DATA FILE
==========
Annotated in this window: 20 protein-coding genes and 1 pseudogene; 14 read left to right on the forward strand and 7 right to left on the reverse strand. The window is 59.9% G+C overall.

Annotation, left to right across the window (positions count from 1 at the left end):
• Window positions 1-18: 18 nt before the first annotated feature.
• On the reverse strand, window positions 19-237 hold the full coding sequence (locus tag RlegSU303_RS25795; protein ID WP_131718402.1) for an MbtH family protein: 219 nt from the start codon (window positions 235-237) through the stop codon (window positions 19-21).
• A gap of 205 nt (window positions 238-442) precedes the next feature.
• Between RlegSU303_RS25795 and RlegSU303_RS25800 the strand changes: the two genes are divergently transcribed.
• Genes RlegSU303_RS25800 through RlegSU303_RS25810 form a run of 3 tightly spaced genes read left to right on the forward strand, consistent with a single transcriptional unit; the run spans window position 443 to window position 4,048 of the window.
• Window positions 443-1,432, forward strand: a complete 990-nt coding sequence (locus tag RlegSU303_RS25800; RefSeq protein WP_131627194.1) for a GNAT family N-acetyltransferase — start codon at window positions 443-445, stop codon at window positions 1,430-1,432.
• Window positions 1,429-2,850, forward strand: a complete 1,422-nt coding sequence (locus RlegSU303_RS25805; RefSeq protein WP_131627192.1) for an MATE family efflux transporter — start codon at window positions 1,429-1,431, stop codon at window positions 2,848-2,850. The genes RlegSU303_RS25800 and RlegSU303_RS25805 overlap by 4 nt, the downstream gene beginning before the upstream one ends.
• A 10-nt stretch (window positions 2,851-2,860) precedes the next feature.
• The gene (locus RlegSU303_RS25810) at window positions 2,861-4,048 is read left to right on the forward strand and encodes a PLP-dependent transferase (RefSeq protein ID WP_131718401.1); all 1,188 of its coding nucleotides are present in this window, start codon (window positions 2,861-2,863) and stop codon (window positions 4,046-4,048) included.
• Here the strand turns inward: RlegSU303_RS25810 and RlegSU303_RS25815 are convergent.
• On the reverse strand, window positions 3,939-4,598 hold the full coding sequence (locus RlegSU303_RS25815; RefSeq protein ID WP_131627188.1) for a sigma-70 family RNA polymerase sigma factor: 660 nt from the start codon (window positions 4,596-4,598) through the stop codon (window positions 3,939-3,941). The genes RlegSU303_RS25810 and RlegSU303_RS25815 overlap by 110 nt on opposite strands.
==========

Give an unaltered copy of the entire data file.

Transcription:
Annotated in this window: 20 protein-coding genes and 1 pseudogene; 14 read left to right on the forward strand and 7 right to left on the reverse strand. The window is 59.9% G+C overall.

Annotation, left to right across the window (positions count from 1 at the left end):
• Window positions 1-18: 18 nt before the first annotated feature.
• On the reverse strand, window positions 19-237 hold the full coding sequence (locus tag RlegSU303_RS25795; protein ID WP_131718402.1) for an MbtH family protein: 219 nt from the start codon (window positions 235-237) through the stop codon (window positions 19-21).
• A gap of 205 nt (window positions 238-442) precedes the next feature.
• Between RlegSU303_RS25795 and RlegSU303_RS25800 the strand changes: the two genes are divergently transcribed.
• Genes RlegSU303_RS25800 through RlegSU303_RS25810 form a run of 3 tightly spaced genes read left to right on the forward strand, consistent with a single transcriptional unit; the run spans window position 443 to window position 4,048 of the window.
• Window positions 443-1,432, forward strand: a complete 990-nt coding sequence (locus tag RlegSU303_RS25800; RefSeq protein WP_131627194.1) for a GNAT family N-acetyltransferase — start codon at window positions 443-445, stop codon at window positions 1,430-1,432.
• Window positions 1,429-2,850, forward strand: a complete 1,422-nt coding sequence (locus RlegSU303_RS25805; RefSeq protein WP_131627192.1) for an MATE family efflux transporter — start codon at window positions 1,429-1,431, stop codon at window positions 2,848-2,850. The genes RlegSU303_RS25800 and RlegSU303_RS25805 overlap by 4 nt, the downstream gene beginning before the upstream one ends.
• A 10-nt stretch (window positions 2,851-2,860) precedes the next feature.
• The gene (locus RlegSU303_RS25810) at window positions 2,861-4,048 is read left to right on the forward strand and encodes a PLP-dependent transferase (RefSeq protein ID WP_131718401.1); all 1,188 of its coding nucleotides are present in this window, start codon (window positions 2,861-2,863) and stop codon (window positions 4,046-4,048) included.
• Here the strand turns inward: RlegSU303_RS25810 and RlegSU303_RS25815 are convergent.
• On the reverse strand, window positions 3,939-4,598 hold the full coding sequence (locus RlegSU303_RS25815; RefSeq protein ID WP_131627188.1) for a sigma-70 family RNA polymerase sigma factor: 660 nt from the start codon (window positions 4,596-4,598) through the stop codon (window positions 3,939-3,941). The genes RlegSU303_RS25810 and RlegSU303_RS25815 overlap by 110 nt on opposite strands.